Euro area annual HICP inflation decreased from 1.0% in August 2019 to 0.8% in September, reflecting lower food and energy price inflation. On the basis of current futures prices for oil, headline inflation is likely to decline slightly further before rising again at the end of the year. Measures of underlying inflation remained generally muted and indicators of inflation expectations stand at low levels. While labour cost pressures have strengthened amid tighter labour markets, the weaker growth momentum is delaying their pass-through to inflation. Over the medium term inflation is expected to increase, supported by our monetary policy measures, the ongoing economic expansion and robust wage growth.
Turning to the monetary analysis, broad money (M3) growth increased to 5.7% in August 2019, after 5.1% in July. Sustained rates of broad money growth reflect ongoing bank credit creation for the private sector and low opportunity costs of holding M3. The narrow monetary aggregate M1 continues to be the main contributor to broad money growth on the components side.
The growth of loans to firms and households remained solid, benefiting from the continued pass-through of our accommodative monetary policy stance to bank lending rates. The annual growth rate of loans to non-financial corporations increased to 4.3% in August, from 4.0% in July 2019, while the annual growth rate of loans to households remained unchanged at 3.4% in August. The euro area bank lending survey for the third quarter of 2019 indicates a slight easing of credit standards and increasing demand for loans to households, while demand for loans to firms remained broadly stable. Our accommodative monetary policy stance will help to safeguard favourable bank lending conditions and will continue to support access to financing, in particular for small and medium-sized enterprises.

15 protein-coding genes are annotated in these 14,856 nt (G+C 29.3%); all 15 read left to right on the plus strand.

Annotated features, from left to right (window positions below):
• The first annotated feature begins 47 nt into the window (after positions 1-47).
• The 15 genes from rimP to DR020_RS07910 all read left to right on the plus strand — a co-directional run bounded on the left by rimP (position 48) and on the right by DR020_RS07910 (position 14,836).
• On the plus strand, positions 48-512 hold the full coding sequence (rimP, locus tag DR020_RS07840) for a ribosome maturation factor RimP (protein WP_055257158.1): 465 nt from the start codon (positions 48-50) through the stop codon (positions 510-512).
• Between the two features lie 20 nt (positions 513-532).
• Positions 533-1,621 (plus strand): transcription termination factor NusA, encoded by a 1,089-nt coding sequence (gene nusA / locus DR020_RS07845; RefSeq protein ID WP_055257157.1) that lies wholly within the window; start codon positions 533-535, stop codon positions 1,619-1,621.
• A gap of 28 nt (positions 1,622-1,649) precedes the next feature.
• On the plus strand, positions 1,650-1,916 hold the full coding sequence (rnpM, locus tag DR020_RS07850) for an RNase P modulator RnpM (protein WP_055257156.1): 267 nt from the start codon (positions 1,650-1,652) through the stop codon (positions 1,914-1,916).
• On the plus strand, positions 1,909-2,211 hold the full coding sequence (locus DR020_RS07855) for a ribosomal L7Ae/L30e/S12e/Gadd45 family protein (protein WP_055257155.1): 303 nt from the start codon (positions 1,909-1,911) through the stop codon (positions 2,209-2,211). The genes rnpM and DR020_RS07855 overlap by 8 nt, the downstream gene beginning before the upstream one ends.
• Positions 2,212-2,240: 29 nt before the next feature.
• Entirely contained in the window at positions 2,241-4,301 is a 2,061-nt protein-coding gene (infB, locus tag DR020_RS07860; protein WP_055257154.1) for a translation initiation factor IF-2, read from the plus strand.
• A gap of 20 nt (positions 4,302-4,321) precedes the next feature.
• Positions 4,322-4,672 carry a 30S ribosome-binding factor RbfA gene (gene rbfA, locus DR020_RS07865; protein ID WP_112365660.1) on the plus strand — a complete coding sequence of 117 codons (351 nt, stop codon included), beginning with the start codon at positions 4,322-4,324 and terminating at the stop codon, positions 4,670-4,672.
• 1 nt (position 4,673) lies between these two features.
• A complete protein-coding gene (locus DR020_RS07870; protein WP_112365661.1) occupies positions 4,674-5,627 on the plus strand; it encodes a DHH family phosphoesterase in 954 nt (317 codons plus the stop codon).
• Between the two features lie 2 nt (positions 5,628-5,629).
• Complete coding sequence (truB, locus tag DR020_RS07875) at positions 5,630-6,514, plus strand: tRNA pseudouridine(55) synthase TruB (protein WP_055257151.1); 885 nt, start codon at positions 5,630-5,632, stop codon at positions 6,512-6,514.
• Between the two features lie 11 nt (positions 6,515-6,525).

To sum up, a cross-check of the outcome of the economic analysis with the signals coming from the monetary analysis confirmed that an ample degree of monetary accommodation is still necessary for the continued sustained convergence of inflation to levels that are below, but close to, 2% over the medium term.
In order to reap the full benefits from our monetary policy measures, other policy areas must contribute more decisively to raising the longer-term growth potential, supporting aggregate demand at the current juncture and reducing vulnerabilities. The implementation of structural policies in euro area countries needs to be substantially stepped up to boost euro area productivity and growth potential, reduce structural unemployment and increase resilience. The 2019 country-specific recommendations should serve as the relevant signpost.
Regarding fiscal policies, the mildly expansionary euro area fiscal stance is currently providing some support to economic activity. In view of the weakening economic outlook and the continued prominence of downside risks, governments with fiscal space should act in an effective and timely manner. In countries where public debt is high, governments need to pursue prudent policies and meet structural balance targets, which will create the conditions for automatic stabilisers to operate freely. All countries should intensify their efforts to achieve a more growth-friendly composition of public finances.
Likewise, the transparent and consistent implementation of the European Union’s fiscal and economic governance framework over time and across countries remains essential to bolster the resilience of the euro area economy. Improving the functioning of Economic and Monetary Union remains a priority. The Governing Council welcomes the ongoing work and urges further specific and decisive steps to complete the banking union and the capital markets union.
Reporting by Larry King